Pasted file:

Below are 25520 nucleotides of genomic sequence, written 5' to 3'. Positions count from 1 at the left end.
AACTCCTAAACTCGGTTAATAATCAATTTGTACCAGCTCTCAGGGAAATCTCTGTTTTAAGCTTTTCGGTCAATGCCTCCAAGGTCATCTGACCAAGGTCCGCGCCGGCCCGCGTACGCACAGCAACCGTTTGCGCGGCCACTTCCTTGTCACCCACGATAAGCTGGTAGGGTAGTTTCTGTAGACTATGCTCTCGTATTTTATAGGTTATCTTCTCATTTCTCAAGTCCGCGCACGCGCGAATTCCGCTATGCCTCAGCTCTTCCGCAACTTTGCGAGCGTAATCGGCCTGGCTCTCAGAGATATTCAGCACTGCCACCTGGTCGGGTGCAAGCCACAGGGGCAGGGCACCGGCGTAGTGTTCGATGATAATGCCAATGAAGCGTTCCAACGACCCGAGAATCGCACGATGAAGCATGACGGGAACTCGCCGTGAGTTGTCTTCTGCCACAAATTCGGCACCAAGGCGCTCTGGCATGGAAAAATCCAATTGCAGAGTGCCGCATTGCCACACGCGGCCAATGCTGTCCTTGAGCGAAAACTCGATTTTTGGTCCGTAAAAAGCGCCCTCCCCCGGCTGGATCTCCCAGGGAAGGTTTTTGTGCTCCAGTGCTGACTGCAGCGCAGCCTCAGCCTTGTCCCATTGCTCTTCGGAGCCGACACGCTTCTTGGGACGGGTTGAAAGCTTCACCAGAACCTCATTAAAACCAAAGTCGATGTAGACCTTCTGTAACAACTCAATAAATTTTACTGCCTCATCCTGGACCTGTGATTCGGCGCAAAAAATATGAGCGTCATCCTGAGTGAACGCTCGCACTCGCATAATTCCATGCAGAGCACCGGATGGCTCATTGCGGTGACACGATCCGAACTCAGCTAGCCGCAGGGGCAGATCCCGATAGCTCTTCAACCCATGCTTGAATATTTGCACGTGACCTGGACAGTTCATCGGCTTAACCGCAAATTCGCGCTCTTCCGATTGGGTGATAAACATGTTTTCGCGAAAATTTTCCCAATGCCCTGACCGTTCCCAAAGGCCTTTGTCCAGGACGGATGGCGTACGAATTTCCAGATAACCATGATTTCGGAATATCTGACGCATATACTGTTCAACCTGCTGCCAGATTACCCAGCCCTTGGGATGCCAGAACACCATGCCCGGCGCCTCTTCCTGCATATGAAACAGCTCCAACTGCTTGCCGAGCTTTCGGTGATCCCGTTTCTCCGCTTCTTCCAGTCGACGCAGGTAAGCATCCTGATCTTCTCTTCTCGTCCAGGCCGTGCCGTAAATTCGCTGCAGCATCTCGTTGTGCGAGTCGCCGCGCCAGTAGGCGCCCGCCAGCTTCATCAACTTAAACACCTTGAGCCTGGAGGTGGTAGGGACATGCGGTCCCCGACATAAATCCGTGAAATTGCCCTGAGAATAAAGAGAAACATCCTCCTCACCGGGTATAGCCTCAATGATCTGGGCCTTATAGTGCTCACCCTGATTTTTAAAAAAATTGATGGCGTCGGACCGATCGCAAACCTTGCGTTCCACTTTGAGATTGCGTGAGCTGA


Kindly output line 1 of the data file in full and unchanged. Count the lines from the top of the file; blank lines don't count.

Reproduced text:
Below are 25520 nucleotides of genomic sequence, written 5' to 3'. Positions count from 1 at the left end.